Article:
• Capital costs incurred for the purchase of equipment including signage and PPE

• Repairs, maintenance, and installation of safety measures

• Business training, mentoring and coaching

• Advertising and marketing

• Salaries (accompanied by payslips where the Temporary Wage Subsidy Scheme is not payable)

• Vehicle running costs including fuel

• Accountancy and related services, and legal advice

• Public liability and indemnity insurance costs

What costs are not eligible? (not an exhaustive list)

  • Van insurance
  • Building/premises rental costs
  • Cost of travel (airline tickets, business trips, foreign travel, conferences)
  • Insurance (except public liability)
  • Personal clothing and uniforms (except protective clothing)
  • Professional development programmes and membership fees arranged by professional and regulatory bodies
  • Purchase of any type of vehicle
  • Renovations to premises (not owned by the jobseeker)
  • Stock-in-trade
  • Training or education other than that specified
  • Utility costs (electricity, water supply, communications such as telephone and broadband), connection or supply and local authority rates

Where to apply

Applicants can download the COVID-19 ESG 1 application form and return it their local Intreo Centre. Applicants are asked to retain all receipts and invoices in respect of the payment for a duration of one year from payment date for possible inspection.

To conclude, we can consider the results of the latest Business Impact of COVID-19 Survey from the CSO, which was published recently. The report showed that more than four in ten (44.5%) micro-enterprises have restarting trading up to the 28th of June. That’s very positive news. While it’s apparent that the road to recovery will be a long one for Ireland’s micro-enterprises, it has begun, and these types of measures and supports, which importantly are grant aid rather than loan based, will go a long way to helping our vulnerable business communities get back on their feet.

[1] https://www.cso.ie/en/releasesandpublications/ep/p-bii/businessinireland2017/smallandmediumenterprises/

The price of gold surged to over $2,000 per ounce, supported by growing demand for gold in Ireland, the UK and globally as the pandemic takes its toll on economic growth and the finances of nations globally.

According to Mark O’Byrne, the Research Director of GoldCore, Ireland’s longest established gold broker “Gold has surged to new record highs in all major currencies this week including new record highs in euros at €1,720 per ounce due to concerns about the outlook for the Eurozone economy and the euro.”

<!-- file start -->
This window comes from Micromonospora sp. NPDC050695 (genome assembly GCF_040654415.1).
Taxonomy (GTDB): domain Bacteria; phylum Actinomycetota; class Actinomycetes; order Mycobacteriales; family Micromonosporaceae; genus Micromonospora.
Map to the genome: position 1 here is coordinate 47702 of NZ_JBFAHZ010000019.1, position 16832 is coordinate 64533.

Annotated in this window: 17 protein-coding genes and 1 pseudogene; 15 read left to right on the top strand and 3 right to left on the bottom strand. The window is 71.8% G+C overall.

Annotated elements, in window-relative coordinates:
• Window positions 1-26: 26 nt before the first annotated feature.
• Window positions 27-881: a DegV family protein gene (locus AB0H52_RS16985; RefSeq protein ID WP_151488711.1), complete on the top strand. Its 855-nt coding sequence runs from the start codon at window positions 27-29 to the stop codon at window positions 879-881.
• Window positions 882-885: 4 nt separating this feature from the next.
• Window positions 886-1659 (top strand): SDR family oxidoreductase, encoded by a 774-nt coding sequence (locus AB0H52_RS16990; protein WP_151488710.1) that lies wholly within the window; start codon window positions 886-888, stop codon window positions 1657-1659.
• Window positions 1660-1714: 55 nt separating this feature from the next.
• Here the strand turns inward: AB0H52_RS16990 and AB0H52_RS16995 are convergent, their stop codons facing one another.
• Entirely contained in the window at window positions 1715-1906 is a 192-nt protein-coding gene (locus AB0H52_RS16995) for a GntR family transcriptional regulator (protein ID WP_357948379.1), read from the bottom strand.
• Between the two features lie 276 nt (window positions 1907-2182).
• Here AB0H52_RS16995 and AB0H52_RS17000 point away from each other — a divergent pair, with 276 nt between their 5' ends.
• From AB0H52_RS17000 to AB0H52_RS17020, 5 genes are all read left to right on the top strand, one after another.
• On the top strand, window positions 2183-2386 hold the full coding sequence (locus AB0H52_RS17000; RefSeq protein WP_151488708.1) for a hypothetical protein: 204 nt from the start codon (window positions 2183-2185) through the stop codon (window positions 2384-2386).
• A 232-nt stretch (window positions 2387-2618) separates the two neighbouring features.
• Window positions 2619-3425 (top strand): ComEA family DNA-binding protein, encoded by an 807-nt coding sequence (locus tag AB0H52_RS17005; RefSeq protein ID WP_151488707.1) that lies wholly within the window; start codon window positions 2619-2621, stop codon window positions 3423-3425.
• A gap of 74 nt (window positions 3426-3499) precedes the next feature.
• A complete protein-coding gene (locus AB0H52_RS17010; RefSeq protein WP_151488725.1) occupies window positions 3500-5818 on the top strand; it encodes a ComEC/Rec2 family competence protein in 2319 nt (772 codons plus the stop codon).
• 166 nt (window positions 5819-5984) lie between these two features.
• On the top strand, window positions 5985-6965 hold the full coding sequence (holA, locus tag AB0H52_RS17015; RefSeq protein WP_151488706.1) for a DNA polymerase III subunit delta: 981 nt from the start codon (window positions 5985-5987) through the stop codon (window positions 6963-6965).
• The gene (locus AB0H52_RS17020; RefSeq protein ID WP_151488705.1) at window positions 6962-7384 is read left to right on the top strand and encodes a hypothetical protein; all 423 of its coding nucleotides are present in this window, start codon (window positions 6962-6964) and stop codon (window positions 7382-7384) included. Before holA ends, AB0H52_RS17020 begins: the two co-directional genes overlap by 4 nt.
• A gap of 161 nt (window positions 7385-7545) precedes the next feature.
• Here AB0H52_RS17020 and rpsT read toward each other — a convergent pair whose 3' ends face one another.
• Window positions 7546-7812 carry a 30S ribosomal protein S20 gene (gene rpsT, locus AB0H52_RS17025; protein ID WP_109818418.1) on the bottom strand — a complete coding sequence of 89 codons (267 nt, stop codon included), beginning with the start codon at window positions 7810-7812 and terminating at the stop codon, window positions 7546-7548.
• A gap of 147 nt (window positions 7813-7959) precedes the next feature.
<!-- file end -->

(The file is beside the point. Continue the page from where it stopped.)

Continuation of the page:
The BT Blog #6

Guest Blog by Jonathan Hehir, Managing Director of www.insuremyhouse.ie

Top tips to save on your home insurance quote

All mortgage holders are required to take out a home insurance policy, but whether you’re a first time buyer, or are renewing your annual cover, it’s easy to get bogged down in the fine print – when all you really want to know is that you have an appropriate level of cover at a good price…

If this is you – read on…

Did you know that there are 15+ home insurers in Ireland and that their quotes can vary hugely, with price differentials ranging anywhere from €100 to €700 on a typical home? So you can either be a saver or a spender. The only way to know you’re not being ripped off is by scouring the market and getting quotes from every provider. But do people do this?

We commissioned an independent consumer survey earlier this year of 1,000 participants nationwide, which revealed that 76% of people are missing out on savings either by not shopping around at all, or by limiting their choice by going direct to just two or three providers. Surprisingly, young people were much more likely to believe “loyalty” pays, an assumption which costs money, with 21% of 25-34 year-old respondents saying they “stay loyal” and stick with the same provider year on year.

To see just how much you could be spending, or saving, just look at three typical home insurance cases and compare the most expensive price quotes with the cheapest in the market. The differences are staggering.

In one case of insurance for a buy-to-let property, one particular insurer was charging over €700 more than the cheapest provider on the market. In a separate case of a typical family home, the most expensive premium quoted was three times greater than the least expensive.

Follow these 4 steps and you’ll definitely save yourself money:

  1.  Shop Around: If you do nothing else – do this!
  2. Secure Your Home: Most insurers will offer discounts for people with alarms and/or monitored alarm systems. If you have one of these be sure to inquire whether any discounts apply. A monitored alarm could reduce premiums by up to 25%. While these may have been expensive a few years ago the cost of alarm monitoring has reduced significantly so may be worth looking into
  3. Check Policy ‘Add-ons’ – extras like accidental damage are often costly and not always necessary. There’s little point in specifying valuable items such as iPads and bicycles if you opted for a higher excess, say €500